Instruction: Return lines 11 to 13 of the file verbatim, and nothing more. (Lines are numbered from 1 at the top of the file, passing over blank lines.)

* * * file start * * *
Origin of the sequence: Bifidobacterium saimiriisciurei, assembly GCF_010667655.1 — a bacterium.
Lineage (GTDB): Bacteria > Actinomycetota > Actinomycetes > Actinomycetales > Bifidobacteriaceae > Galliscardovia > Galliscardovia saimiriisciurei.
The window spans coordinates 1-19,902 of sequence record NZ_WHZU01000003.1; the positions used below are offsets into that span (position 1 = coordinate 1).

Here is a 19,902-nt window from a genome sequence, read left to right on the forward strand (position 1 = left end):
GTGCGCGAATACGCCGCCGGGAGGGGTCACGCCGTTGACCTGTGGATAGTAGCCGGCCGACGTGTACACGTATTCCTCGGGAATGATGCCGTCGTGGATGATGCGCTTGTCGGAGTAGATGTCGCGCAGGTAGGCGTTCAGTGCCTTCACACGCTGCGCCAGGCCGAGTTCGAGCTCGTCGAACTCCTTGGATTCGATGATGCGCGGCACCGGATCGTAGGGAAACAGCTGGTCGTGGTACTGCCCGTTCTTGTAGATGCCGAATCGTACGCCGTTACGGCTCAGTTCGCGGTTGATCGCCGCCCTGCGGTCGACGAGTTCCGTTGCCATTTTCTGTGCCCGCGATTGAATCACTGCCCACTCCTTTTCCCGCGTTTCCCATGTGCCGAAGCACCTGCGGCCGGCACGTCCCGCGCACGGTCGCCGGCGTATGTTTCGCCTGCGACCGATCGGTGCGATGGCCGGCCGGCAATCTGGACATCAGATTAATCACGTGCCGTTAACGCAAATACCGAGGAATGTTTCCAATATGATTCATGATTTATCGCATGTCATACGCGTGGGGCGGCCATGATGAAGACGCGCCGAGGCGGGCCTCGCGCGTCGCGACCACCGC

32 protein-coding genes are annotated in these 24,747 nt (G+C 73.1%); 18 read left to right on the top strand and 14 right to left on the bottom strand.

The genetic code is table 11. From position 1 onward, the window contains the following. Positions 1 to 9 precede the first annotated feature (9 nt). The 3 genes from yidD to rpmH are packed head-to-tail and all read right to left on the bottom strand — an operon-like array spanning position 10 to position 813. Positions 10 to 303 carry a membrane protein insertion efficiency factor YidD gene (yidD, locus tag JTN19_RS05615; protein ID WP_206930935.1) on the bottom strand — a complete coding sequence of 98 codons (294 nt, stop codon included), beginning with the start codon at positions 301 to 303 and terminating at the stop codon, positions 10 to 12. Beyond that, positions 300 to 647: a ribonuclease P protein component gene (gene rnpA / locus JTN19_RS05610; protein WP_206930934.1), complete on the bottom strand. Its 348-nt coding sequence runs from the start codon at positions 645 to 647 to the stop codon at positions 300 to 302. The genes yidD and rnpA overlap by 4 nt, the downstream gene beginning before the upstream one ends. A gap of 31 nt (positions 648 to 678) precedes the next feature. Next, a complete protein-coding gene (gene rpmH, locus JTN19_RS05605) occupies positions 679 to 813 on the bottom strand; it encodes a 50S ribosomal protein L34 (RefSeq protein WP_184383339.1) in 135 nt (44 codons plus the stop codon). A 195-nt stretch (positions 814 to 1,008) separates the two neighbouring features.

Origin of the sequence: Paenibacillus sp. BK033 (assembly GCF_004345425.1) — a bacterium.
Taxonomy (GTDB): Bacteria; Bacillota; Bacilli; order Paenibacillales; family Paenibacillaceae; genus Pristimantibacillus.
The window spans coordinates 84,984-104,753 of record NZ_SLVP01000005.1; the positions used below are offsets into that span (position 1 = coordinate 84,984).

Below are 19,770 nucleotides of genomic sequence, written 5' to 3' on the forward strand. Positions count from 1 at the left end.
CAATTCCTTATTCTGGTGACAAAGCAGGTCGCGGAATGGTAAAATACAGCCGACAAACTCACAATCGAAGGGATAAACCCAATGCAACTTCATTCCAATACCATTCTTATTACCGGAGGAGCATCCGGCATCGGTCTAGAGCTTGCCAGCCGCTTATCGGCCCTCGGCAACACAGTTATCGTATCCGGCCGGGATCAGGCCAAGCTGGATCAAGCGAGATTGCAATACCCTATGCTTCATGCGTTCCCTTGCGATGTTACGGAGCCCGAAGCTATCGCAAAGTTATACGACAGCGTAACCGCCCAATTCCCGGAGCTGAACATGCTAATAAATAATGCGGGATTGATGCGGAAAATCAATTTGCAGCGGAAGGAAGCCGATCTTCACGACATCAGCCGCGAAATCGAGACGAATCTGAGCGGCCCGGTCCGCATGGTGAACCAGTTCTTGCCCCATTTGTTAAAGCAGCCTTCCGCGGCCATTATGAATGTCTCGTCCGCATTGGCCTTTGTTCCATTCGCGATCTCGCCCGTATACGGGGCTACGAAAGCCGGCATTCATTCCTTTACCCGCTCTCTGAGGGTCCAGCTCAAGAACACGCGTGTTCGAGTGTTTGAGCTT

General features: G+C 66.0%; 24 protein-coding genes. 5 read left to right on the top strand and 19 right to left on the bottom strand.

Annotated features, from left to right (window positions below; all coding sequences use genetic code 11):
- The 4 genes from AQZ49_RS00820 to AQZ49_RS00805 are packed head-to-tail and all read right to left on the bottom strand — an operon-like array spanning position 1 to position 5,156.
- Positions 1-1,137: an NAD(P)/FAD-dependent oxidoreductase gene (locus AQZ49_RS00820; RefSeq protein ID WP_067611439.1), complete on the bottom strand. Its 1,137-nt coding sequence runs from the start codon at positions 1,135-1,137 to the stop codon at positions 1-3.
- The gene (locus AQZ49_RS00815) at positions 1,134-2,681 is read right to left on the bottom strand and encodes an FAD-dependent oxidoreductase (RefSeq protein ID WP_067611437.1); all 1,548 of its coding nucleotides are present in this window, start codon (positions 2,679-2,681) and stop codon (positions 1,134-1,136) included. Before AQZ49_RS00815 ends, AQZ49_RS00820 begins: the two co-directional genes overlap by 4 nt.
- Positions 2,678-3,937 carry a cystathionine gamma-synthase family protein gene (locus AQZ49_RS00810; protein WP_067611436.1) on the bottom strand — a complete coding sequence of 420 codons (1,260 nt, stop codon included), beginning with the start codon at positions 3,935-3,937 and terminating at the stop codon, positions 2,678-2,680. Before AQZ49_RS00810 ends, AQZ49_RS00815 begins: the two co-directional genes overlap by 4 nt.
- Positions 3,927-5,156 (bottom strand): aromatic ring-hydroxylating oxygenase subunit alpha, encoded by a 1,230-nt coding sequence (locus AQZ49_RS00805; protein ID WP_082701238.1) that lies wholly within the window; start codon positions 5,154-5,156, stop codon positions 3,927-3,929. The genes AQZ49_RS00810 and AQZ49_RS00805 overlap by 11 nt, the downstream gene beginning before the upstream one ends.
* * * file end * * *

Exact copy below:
Below are 19,770 nucleotides of genomic sequence, written 5' to 3' on the forward strand. Positions count from 1 at the left end.
CAATTCCTTATTCTGGTGACAAAGCAGGTCGCGGAATGGTAAAATACAGCCGACAAACTCACAATCGAAGGGATAAACCCAATGCAACTTCATTCCAATACCATTCTTATTACCGGAGGAGCATCCGGCATCGGTCTAGAGCTTGCCAGCCGCTTATCGGCCCTCGGCAACACAGTTATCGTATCCGGCCGGGATCAGGCCAAGCTGGATCAAGCGAGATTGCAATACCCTATGCTTCATGCGTTCCCTTGCGATGTTACGGAGCCCGAAGCTATCGCAAAGTTATACGACAGCGTAACCGCCCAATTCCCGGAGCTGAACATGCTAATAAATAATGCGGGATTGATGCGGAAAATCAATTTGCAGCGGAAGGAAGCCGATCTTCACGACATCAGCCGCGAAATCGAGACGAATCTGAGCGGCCCGGTCCGCATGGTGAACCAGTTCTTGCCCCATTTGTTAAAGCAGCCTTCCGCGGCCATTATGAATGTCTCGTCCGCATTGGCCTTTGTTCCATTCGCGATCTCGCCCGTATACGGGGCTACGAAAGCCGGCATTCATTCCTTTACCCGCTCTCTGAGGGTCCAGCTCAAGAACACGCGTGTTCGAGTGTTTGAGCTT

General features: G+C 66.0%; 24 protein-coding genes. 5 read left to right on the top strand and 19 right to left on the bottom strand.